Autumn 2016: five countries, three months, one carry-on
I couldn’t fit everything I’m bringing in a single photo, hence the slightly messy composite, but I could fit all of it in a single carry-on
I’ve written previously about my penchant for managing long trips in low income countries with only a carry-on, and I’m continually refining my methods for this. Here’s my current list of essentials. Some of the luggage in particular is rather expensive, but it’s always worth paying more up front if you can. This travel strategy means that you’ll be using all of your bags and clothing more intensely than you likely would at home, and cheap items will wear out more quickly.
- A waterproof duffel bag that’s slightly larger than standard carry-on size. (Most airlines will let you get away with this as long as it still fits in the overhead bin.) I have a slightly larger version of this Poler duffel which also converts into a backpack, and which has held up in nearly mint condition after two years of round-the-world travel
- A waterproof backpack — essential for a day at the office or a weekend hike. Current favorite is this daypack from Topo Designs, which is spacious without looking bulky
- A waterproof, zippered shoulder bag for more formal meetings or trips to the market. I’ve never found a better bag than the Longchamp Le Pliage, which is the perfect size for a laptop, capable of folding down to nearly nothing, machine washable, and overall quite durable. My current version is four years old and still looks nearly new
- A waterproof toiletry case — much better than trusting to easily-torn plastic bags. If you’re passing through an airport which is strict about having liquids in a transparent plastic bag, like Heathrow, you can put your plastic bag inside the toiletry case and take it out for security. Most of the other airports I’ve visited will accept a colored toiletry case at security
- Drawstring bags for organizing shoes and small items of clothing, and a jewelry roll, which can also double as storage for pens, small electronics, extra SIM cards, etc.
- My current strategy is to bring about five days’ worth of clothing, but do laundry as frequently as every two to three days in order to maintain a cushion of clean clothing. (Particularly important if you’re drying clothing outdoors during the rainy season, when a single storm will undo a day’s worth of drying.) I’ve previously written a bit about what type of clothing to bring
- I find it easiest to wash small loads of laundry by hand when I’m doing it so frequently. If you won’t be staying in a single place long enough to warrant buying laundry soap, bring along some travel soap sheets and stain remover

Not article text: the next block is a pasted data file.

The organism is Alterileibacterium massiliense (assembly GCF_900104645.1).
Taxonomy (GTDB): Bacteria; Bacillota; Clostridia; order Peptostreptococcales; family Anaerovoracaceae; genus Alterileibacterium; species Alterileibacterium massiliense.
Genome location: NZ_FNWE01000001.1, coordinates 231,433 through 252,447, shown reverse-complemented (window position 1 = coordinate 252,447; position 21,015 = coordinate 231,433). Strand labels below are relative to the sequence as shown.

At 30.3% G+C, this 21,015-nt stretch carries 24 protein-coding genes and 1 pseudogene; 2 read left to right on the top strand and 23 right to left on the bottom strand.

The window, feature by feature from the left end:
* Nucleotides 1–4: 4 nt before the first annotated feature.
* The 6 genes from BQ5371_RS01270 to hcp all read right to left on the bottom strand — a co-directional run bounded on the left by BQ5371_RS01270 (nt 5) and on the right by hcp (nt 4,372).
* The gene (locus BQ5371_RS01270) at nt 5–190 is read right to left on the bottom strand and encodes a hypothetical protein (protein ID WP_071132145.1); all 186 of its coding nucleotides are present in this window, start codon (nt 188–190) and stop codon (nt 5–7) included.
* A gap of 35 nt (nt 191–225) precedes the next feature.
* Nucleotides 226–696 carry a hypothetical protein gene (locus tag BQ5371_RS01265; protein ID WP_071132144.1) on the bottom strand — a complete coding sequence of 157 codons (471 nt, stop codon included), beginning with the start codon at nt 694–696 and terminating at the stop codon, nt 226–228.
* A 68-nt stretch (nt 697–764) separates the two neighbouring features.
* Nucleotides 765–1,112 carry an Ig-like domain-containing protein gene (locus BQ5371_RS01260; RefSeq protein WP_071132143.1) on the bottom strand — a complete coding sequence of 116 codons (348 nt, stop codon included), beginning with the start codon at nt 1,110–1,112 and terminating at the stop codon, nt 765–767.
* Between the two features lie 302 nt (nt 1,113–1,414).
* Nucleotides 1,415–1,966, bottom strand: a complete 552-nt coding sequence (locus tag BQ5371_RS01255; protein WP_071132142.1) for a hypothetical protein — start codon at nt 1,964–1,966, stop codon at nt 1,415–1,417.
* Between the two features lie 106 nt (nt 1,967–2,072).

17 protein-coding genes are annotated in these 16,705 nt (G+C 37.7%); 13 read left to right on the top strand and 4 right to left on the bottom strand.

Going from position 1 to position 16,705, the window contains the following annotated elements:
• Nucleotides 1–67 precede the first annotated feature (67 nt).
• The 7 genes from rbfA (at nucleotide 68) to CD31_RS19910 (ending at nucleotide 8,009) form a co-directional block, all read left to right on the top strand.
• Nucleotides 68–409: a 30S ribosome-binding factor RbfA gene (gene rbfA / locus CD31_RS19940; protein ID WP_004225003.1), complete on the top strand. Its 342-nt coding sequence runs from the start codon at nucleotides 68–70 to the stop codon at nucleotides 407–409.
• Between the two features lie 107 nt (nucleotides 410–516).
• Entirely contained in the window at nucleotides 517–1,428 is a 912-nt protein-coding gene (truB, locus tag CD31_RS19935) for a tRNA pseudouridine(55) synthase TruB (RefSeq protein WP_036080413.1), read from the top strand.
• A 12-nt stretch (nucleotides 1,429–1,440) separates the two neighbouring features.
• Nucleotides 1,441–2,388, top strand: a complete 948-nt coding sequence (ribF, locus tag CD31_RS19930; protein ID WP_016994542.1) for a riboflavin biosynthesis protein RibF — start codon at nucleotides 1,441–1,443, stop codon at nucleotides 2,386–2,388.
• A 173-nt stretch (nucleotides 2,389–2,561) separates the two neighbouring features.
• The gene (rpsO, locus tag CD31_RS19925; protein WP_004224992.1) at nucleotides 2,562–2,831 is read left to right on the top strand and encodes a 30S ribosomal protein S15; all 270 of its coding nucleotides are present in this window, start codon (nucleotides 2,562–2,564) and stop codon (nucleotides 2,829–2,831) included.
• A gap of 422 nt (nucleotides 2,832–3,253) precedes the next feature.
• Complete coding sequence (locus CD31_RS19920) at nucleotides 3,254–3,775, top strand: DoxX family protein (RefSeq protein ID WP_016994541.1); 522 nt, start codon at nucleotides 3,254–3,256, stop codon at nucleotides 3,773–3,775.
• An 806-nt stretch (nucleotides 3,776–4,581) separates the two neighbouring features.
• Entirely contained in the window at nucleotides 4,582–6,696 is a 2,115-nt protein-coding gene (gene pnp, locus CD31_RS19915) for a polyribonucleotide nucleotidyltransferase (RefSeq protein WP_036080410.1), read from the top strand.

- I’ve never liked carrying around sleep masks or neck pillows, so I’ve sorted out how to sleep comfortably on planes using only clothing that I was already planning to bring. A key step is finding an outfit that’s comfortable to sleep in, like this great maxi dress from Athleta. I pair this with a cardigan and sandals for easy removal at security, then switch into socks on board when the plane inevitably gets uncomfortably cold. I also bring two lightweight pashmina scarves, then use one as a pillow and one as a blanket
- Replace your liquid toiletries with their solid equivalents, like this shampoo, conditioner and perfume from Lush. And don’t forget a pumice stone — essential foot care if you’ll be spending a lot of time walking around in dusty areas
- Your travel pharmacy is probably overstocked. You can get by perfectly well with hand sanitizer, band-aids, DEET-free insect repellant, ibuprofen, and the anti-malarial of your choice. For my female readers, I would strongly recommend looking into an IUD as well. It’s one of the most effective forms of birth control and will lighten or stop menstruation for many users, meaning up to 100% fewer tampons to pack (!)
- If you, like me, can’t function without caffeine but also dislike Nescafé, you might try caffeine pills. I was entirely hesitant about this, as I’d somehow got the impression that I would take one and then be miserably awake for the rest of my life, but they’re actually an excellent coffee substitute. One 100 mg pill is the equivalent of approximately one cup of brewed coffee or a double espresso. It’s a more compact solution than carrying around a travel French press
- A lightweight tablet + keyboard setup is an increasingly good replacement for a laptop. (For my research, I use this with Evernote to organize, tag and automatically back up my interview and reading notes.) Just make sure get a waterproof case and a travel wall adapter if you’ll be switching voltages, as the small USB wall adapters that come with most tablets can’t handle voltage conversion
- Bring the gym to your hotel room with a jump rope and some resistance bands. I also carry my own helmet if I’m going to be cycling. My indulgence for this trip is bringing my climbing kit in hopes of finding some new belay partners. (Also on the note of helmets, consider bringing your own motorcycle helmet if you’ll be riding or driving)
- Not directly related to the carry-on issue, but you might exchange your usual wallet for a wristlet or a front pocket wallet. Both are less likely to get nicked out of your hand or pocket when you’re out and about
What else is on your travel must-have list?